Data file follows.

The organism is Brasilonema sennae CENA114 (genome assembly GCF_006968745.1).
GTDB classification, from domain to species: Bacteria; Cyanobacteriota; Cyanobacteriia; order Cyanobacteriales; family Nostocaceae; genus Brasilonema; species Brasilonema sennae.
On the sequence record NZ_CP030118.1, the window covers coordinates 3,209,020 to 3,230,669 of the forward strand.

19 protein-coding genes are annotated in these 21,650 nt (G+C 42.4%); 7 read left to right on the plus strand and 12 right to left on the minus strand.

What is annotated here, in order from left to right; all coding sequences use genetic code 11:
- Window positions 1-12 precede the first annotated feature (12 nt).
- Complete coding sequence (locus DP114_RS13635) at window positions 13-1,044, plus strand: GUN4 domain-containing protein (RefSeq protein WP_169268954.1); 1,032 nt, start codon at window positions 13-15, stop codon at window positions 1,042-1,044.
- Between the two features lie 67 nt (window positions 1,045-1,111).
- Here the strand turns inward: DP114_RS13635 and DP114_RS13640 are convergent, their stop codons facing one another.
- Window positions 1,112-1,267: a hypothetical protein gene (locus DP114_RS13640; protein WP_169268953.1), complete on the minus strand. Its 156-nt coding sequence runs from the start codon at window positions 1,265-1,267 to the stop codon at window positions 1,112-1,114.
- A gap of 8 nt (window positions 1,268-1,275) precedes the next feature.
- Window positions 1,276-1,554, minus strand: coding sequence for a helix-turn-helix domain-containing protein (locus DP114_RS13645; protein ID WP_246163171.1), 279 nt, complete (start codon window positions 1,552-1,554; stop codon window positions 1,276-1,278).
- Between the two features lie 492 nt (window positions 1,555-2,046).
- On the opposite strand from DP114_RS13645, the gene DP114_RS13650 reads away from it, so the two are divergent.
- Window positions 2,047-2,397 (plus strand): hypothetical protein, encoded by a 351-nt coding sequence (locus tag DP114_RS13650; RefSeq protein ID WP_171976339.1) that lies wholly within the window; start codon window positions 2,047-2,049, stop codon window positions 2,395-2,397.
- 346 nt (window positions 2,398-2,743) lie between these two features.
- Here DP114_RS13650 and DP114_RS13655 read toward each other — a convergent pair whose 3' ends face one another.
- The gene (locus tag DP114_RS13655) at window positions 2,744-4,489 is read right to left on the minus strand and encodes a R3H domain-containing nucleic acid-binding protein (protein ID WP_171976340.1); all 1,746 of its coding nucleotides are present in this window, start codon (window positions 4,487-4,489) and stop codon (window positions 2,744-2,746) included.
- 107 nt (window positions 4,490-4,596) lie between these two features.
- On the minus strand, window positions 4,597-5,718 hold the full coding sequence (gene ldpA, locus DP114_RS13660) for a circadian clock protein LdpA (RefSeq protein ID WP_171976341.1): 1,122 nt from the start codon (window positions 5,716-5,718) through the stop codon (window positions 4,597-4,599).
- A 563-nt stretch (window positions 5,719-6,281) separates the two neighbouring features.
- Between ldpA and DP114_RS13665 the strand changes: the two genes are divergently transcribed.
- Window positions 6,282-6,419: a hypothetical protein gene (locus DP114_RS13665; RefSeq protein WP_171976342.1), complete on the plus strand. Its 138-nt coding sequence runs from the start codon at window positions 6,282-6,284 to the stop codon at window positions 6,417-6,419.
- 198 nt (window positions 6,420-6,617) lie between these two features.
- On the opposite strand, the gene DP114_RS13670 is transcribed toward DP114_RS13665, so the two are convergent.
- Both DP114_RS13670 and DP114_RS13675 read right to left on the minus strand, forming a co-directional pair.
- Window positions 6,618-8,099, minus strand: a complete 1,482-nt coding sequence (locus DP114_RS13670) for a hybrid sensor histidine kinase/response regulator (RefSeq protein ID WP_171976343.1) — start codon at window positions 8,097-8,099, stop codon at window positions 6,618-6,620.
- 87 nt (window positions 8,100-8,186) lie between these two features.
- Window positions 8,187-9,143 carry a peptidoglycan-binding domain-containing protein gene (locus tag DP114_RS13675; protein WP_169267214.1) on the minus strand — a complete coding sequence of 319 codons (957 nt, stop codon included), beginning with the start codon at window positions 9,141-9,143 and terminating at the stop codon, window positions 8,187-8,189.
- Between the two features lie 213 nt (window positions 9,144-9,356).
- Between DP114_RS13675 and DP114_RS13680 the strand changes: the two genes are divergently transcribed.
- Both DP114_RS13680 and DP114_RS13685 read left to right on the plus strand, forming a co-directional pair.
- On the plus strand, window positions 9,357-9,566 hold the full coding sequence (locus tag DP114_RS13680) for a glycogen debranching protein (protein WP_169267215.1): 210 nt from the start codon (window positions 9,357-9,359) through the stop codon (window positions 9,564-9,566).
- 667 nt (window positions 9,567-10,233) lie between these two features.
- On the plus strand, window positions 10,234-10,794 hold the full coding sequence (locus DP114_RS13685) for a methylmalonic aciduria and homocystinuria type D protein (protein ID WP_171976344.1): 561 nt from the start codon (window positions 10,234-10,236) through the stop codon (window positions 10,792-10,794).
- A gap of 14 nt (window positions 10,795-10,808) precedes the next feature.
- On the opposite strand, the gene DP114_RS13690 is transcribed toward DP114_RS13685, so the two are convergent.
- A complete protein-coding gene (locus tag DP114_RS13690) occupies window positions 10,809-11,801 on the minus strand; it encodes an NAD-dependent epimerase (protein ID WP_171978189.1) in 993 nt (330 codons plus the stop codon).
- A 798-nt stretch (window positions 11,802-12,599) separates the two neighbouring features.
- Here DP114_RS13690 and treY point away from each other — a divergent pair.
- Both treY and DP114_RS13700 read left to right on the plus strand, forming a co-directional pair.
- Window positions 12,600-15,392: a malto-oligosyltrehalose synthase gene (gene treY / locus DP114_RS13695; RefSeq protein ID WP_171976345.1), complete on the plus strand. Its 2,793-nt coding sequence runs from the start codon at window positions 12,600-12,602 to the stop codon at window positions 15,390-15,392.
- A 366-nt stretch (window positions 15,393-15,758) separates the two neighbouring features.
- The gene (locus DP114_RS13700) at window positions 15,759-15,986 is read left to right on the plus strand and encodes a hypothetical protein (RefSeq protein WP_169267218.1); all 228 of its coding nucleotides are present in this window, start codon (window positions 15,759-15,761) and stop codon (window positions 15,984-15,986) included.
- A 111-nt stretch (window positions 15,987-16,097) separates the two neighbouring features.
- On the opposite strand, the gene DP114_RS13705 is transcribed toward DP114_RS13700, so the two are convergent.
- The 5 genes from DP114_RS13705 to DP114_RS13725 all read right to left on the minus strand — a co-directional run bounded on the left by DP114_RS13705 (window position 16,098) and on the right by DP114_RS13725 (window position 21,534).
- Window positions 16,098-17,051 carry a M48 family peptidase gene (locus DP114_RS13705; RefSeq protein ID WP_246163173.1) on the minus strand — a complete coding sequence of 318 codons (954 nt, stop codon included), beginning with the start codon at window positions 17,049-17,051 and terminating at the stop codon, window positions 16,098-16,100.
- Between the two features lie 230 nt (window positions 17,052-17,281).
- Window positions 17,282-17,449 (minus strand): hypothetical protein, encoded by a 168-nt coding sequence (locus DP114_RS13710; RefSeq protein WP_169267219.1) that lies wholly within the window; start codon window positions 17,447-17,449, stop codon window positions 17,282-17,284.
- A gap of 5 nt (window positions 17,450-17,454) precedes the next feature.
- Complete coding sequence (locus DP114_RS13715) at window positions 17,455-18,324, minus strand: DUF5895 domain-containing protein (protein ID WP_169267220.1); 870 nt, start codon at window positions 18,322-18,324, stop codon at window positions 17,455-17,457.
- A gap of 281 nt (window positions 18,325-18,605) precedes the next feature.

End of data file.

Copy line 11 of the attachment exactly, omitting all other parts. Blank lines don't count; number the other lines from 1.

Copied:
- A gap of 8 nt (window positions 1,268-1,275) precedes the next feature.